Many Mediterranean plants thrive in the Prescott area, as both present the same challenges of growing flowers in regions that are beautiful yet harsh. Rocky soil, windswept mountain tops, and drought are a few of the conditions these 10 rugged Mediterranean flowers shrug off in local gardens. California Poppy seems to take over entire Arizona mountainsides. How can blooms with such ethereal beauty be so tough? This welcome harbinger of spring adds its vivid orange hue to any garden with ample sunshine and light soil. Although the plant is an annual, it self-seeds and every year the bluish-green foliage makes newly emerging seedlings easy to recognize. Crepe Myrtle, with its breathtaking flower colors, is a welcome sight during every garden’s late-summer lull. This is the perfect summer bloomer for gardens enhancing Prescott’s summer homes. With so many varieties available, it is popular to plant several of the different neon colors. Plant where you can enjoy a “close up” view of its beautiful multicolored bark and sinuous branches. Daphne is for the Mediterranean garden that receives shade from oak or cypress trees; the shrub is a flattering flowering companion to the...

Feb 28, 2019

10 romantic houseplants that say 'I Love You' - The Daily Courier

Day gifts here at Watters Garden Center. Ken Lain can be found throughout the week at Watters Garden Center, 1815 W. Iron Springs Road in Prescott, or visit WattersGardenCenter.com or FB.com/WattersGardenCenter.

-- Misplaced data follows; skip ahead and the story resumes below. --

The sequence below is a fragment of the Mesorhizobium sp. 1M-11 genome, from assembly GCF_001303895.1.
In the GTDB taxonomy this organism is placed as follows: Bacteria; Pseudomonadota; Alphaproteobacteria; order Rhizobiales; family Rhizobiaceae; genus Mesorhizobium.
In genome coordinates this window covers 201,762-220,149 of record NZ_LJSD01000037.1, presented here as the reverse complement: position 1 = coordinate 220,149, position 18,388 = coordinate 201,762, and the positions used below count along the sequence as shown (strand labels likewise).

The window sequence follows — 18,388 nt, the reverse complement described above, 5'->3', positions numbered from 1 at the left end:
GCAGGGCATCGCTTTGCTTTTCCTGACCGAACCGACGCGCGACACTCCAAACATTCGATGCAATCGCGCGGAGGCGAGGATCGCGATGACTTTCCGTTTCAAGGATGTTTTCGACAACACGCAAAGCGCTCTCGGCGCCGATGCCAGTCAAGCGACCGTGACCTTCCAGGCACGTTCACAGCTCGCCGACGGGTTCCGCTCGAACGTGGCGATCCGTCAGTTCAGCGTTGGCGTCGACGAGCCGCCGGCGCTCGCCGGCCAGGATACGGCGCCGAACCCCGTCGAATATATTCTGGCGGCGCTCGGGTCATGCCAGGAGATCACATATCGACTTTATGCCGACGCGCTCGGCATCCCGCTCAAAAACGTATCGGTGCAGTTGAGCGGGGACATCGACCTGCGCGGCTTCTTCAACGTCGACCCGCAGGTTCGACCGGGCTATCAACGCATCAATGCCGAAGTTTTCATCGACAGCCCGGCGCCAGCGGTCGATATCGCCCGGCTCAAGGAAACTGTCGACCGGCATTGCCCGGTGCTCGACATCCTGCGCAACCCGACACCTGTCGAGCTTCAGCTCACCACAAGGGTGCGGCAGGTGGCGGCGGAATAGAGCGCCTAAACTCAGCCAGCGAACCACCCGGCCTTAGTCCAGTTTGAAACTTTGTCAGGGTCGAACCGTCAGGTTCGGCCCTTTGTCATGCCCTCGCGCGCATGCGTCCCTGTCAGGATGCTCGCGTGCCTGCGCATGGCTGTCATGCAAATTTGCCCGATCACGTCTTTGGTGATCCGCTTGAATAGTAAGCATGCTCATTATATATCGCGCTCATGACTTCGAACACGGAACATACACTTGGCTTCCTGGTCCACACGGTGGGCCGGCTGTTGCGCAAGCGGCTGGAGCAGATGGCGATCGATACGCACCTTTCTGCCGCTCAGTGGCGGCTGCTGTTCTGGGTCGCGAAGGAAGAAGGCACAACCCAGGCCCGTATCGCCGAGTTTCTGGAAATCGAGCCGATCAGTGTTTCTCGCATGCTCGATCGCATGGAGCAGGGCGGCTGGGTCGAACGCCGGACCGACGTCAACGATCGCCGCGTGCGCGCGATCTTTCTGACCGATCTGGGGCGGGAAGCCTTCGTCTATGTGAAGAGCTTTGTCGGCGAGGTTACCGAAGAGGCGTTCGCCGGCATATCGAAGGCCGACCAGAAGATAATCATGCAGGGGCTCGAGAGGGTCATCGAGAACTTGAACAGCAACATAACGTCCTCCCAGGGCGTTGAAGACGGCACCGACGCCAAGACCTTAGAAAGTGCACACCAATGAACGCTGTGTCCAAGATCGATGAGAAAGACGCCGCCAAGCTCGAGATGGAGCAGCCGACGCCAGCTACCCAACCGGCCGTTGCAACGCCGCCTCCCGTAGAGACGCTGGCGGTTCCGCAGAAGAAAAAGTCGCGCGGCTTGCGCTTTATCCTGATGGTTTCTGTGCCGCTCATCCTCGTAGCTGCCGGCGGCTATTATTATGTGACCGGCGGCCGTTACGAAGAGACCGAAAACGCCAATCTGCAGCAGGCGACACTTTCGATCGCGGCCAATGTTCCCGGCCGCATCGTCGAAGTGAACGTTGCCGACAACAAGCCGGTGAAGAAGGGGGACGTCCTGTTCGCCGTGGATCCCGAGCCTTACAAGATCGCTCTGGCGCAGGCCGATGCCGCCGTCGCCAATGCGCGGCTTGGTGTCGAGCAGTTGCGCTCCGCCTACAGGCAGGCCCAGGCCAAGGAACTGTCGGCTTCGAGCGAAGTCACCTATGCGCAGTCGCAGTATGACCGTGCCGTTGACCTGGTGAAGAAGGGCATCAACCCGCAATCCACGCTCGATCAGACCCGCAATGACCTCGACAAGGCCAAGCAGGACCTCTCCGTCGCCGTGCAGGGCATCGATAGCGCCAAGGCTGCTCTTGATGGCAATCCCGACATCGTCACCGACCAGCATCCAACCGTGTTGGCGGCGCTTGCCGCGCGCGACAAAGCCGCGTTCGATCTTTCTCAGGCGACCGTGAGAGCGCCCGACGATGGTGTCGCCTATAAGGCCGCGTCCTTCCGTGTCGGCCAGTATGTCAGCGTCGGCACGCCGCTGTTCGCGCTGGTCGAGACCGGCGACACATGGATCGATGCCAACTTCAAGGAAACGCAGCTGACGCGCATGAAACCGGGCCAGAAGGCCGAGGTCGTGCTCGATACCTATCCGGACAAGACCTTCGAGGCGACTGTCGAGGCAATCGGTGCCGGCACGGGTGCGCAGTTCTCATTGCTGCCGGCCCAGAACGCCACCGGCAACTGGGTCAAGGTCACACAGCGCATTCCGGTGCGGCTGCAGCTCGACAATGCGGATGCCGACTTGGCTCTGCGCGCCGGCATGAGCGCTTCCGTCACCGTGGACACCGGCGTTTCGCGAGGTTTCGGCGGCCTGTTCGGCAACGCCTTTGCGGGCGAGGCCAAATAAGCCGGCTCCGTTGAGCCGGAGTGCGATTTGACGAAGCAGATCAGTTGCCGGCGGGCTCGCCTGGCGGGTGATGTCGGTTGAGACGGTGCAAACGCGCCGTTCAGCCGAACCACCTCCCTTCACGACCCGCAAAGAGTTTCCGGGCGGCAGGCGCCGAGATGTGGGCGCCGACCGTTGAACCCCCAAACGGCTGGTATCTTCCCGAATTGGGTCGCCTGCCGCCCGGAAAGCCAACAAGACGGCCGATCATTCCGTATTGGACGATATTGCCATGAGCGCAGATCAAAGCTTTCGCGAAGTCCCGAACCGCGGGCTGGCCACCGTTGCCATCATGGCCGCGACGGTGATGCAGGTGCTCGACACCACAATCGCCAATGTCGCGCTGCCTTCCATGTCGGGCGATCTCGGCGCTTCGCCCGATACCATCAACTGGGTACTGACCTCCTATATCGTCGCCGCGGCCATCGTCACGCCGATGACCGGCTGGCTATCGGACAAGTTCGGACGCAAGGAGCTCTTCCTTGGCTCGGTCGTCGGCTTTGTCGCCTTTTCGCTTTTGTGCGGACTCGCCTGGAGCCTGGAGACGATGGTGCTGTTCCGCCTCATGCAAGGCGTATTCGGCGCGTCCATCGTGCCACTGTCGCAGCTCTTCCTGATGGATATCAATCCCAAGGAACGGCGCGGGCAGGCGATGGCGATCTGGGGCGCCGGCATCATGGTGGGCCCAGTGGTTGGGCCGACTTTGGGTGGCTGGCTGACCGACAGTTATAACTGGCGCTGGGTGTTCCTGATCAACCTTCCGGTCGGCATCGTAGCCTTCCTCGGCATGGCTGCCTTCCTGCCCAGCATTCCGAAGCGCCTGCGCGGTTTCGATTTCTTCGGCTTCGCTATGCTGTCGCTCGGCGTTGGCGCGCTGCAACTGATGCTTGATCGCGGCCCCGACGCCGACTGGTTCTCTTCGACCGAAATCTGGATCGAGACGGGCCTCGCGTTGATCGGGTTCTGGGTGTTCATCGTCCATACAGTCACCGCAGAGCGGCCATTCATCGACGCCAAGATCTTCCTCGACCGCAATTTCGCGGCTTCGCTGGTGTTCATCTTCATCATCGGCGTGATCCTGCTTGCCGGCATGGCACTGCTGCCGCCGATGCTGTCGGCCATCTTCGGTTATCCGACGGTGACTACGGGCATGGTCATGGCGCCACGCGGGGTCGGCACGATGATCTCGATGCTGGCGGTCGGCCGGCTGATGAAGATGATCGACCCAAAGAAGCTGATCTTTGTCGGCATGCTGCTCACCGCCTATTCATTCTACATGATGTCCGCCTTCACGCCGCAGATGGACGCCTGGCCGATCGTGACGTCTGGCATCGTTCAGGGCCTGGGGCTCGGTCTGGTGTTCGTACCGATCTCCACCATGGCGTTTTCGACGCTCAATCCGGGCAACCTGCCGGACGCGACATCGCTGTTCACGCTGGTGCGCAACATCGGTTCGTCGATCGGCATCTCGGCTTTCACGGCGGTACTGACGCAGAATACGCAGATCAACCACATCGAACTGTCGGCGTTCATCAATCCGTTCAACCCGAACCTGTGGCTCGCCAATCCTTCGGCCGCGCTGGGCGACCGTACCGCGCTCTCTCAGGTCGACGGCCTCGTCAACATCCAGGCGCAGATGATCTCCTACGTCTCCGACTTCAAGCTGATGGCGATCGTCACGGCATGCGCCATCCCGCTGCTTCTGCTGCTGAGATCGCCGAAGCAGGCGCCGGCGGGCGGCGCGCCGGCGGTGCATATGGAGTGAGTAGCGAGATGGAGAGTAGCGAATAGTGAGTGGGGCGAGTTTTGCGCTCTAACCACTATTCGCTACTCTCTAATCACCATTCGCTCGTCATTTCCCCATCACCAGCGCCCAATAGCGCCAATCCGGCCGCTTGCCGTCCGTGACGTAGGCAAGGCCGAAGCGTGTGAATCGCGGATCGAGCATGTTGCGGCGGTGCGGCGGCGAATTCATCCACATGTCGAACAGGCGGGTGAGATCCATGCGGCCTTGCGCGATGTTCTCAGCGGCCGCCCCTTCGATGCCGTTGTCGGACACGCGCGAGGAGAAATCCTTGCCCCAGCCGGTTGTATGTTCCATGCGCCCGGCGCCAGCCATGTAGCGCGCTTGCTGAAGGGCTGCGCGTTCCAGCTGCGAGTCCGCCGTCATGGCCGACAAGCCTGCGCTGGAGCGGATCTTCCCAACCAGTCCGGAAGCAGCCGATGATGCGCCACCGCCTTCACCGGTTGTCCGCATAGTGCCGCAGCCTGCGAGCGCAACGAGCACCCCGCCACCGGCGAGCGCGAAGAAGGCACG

Nov 28, 2018

Creative collaboration creates gift - The Daily Courier

We know a very talented glass artist - maybe a frame created just for the photo? We talked with Barbara Sussman of Prescott Valley, and her answer was, "Sure, I can do something." So, off to Barbara's glass studio we went with our photo in hand. Barbara found the perfect color to complement those in the picture, bringing in the blue hues of the ocean, sky, and the granddaughter's dress. Okay, that was step one, but we were still not part of the event. The Frame and I and Ida Kendall was our next stop - of course, she could put the grandparents into the photo! After a few visits to both Barbara and Ida, and their visits with each other, the photo was perfect and the glass frame had some more colors added to the corners - beautiful! Now, how to put it all together with a mat and backing - oh, no, you can't put hangers on the glass frame! Well, The Frame and I, experts that they are, figured it out, came up with the most beautiful final product including a mat that had an inner blue edge and a narrow wooden frame that brought together the flower colors. A few weeks later, we presented the gift, and as they opened it, we can still hear the screaming and see their delighted smiles! We are so fortunate to have access to such talent right here in Prescott and Prescott Valley. Thank you, Barbara Sussman, Ida Kendall and The Frame and I. - Paul and Shirley Baskin, Prescott Valley ...